Here's an animated 3d version:

Friday, May 16, 2014

rationalizing animal: on bias and memory

How Your Brain Justifies Torture | TIME.com: "a deep body of work showing that all people—very young children included—have a powerful bias toward remembering good things about in-group members and an equal tendency to remember bad things about out-groupers."

Thursday, May 15, 2014

Hypoxia, the best way to die?



I think the death penalty is wrong and, lest anyone worry, I would only consider suicide if I was in pain and a doctor said there was no hope I would get better. But I believe being able to end life mercifully goes hand-in-hand with being able to prolong it, so good ways to die fascinate me. Hypoxia (being deprived of oxygen) is now on the list.

Earlier: Apocarteresis, a natural way to die, and strangulation, a good, quick way.

Monday, May 12, 2014

Eleanor Marx on socialist feminism and bourgeois feminism

I've italicized my favorite parts of the following bits from Eleanor Marx: Working Women vs. Bourgeois Feminism:
As women we certainly have a lively concern about winning for women the same rights as men, including working men, already possess today. But we believe that this ‘women’s question’ is an essential component in the general question of the emancipation of labour.

There is no doubt that there is a women’s question. But for us – who gain the right to be counted among the working class either by birth or by working for the workers’ cause – this issue belongs to the general working-class movement. We can understand, sympathise, and also help if need be, when women of the upper or middle class fight for rights that are well-founded and whose achievement will benefit working-women also. I say, we can even help: has not the Communist Manifesto taught us that it is our duty to support any progressive movement that benefits the workers’ cause, even if this movement is not our own?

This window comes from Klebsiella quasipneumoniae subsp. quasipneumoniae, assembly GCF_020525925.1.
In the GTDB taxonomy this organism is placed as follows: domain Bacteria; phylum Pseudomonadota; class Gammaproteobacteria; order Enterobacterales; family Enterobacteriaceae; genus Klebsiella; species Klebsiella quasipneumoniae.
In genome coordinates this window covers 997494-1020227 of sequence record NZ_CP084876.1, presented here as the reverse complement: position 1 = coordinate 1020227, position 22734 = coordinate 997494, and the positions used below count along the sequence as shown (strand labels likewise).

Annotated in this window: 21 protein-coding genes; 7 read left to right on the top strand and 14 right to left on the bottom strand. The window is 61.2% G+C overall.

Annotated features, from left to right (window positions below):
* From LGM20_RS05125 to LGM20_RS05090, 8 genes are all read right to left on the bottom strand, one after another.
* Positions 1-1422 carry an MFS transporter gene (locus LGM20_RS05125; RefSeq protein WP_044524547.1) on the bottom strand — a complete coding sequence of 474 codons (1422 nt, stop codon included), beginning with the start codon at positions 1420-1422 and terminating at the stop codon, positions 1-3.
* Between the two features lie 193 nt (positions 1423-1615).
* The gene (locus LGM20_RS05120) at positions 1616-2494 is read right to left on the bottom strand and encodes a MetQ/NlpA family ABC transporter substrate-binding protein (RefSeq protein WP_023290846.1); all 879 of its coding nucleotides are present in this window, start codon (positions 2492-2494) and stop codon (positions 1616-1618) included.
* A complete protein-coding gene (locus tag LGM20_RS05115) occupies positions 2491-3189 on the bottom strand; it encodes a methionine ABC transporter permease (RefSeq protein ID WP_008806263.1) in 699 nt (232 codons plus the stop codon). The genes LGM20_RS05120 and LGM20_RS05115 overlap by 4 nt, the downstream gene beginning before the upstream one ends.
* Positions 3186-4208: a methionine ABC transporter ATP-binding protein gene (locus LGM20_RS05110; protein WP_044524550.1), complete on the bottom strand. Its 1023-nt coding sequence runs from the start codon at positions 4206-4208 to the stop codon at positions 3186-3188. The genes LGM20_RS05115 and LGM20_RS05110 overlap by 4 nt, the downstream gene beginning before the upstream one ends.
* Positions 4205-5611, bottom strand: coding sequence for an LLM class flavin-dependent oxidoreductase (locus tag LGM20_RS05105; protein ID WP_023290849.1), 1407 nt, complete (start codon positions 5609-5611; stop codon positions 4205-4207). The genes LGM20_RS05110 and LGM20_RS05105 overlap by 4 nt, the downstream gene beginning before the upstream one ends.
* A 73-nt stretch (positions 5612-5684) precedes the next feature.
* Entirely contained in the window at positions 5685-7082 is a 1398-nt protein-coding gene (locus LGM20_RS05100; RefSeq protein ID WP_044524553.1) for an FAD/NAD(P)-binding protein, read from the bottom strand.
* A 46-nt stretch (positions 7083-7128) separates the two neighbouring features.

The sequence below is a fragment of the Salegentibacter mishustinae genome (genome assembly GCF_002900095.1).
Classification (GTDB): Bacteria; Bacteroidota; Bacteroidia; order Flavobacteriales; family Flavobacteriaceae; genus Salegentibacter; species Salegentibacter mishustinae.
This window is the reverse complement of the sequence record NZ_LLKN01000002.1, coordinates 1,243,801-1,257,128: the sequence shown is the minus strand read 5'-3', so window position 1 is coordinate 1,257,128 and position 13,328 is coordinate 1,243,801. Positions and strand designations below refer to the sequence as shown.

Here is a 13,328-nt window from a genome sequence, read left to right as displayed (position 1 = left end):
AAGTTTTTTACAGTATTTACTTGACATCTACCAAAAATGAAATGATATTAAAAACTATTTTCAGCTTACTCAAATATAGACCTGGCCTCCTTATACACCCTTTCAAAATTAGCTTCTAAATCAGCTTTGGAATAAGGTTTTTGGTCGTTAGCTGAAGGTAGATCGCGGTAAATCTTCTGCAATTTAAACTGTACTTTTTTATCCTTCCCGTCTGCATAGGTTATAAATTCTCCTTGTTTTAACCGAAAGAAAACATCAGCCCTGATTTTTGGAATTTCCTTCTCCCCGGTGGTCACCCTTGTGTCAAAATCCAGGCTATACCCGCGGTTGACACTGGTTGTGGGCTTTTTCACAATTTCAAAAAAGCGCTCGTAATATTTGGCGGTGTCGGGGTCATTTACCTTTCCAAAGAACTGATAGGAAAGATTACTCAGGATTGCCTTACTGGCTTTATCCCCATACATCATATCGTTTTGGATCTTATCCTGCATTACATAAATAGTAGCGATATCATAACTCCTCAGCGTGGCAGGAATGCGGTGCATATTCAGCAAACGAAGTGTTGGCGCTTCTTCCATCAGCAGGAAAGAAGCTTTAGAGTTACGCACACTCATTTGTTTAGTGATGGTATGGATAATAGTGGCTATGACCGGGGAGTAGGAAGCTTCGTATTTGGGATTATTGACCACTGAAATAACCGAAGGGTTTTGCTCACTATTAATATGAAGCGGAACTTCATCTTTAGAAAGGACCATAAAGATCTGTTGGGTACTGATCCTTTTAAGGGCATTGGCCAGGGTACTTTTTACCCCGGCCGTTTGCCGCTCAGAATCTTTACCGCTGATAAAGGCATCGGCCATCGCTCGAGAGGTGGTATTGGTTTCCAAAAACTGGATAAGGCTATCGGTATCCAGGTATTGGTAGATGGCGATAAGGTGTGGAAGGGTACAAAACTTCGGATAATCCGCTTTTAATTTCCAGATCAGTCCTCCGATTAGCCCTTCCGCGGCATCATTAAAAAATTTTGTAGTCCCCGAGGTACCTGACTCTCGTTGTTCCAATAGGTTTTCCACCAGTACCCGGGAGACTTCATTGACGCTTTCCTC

If every demand raised by these women were granted today, we working-women would still be just where we were before. Women-workers would still work infamously long hours, for infamously low wages, under infamously unhealthful conditions; they would still have only the choice between prostitution and starvation. It would be still more true than ever that, in the class struggle, the working-women would find the good women among their bitter enemies; they would have to fight these women just as bitterly as their working-class brothers must fight the capitalists. The men and women of the middle class need a ‘free’ field in order to exploit labour. Has not the star of the women’s rights movement, Mrs. Fawcett, declared herself expressly in opposition to any legal reduction of working hours for femaIe workers? It is interesting and worth mentioning that, on this question, the orthodox women’s-rightser and my good friend Mr. Base, the weak epigone of Schopenhauer’s, both take absolutely the same position. For this women’s-rightser as for this misogynist, ‘woman’ is just woman. Neither of them sees that there is the exploiter woman of the middle class and the exploited woman of the working class. For us, however, the difference does exist. We see no more in common between a Mrs. Fawcett and a laundress than we see between Rothschild and one of his employees. In short, for us there is only the working-class movement.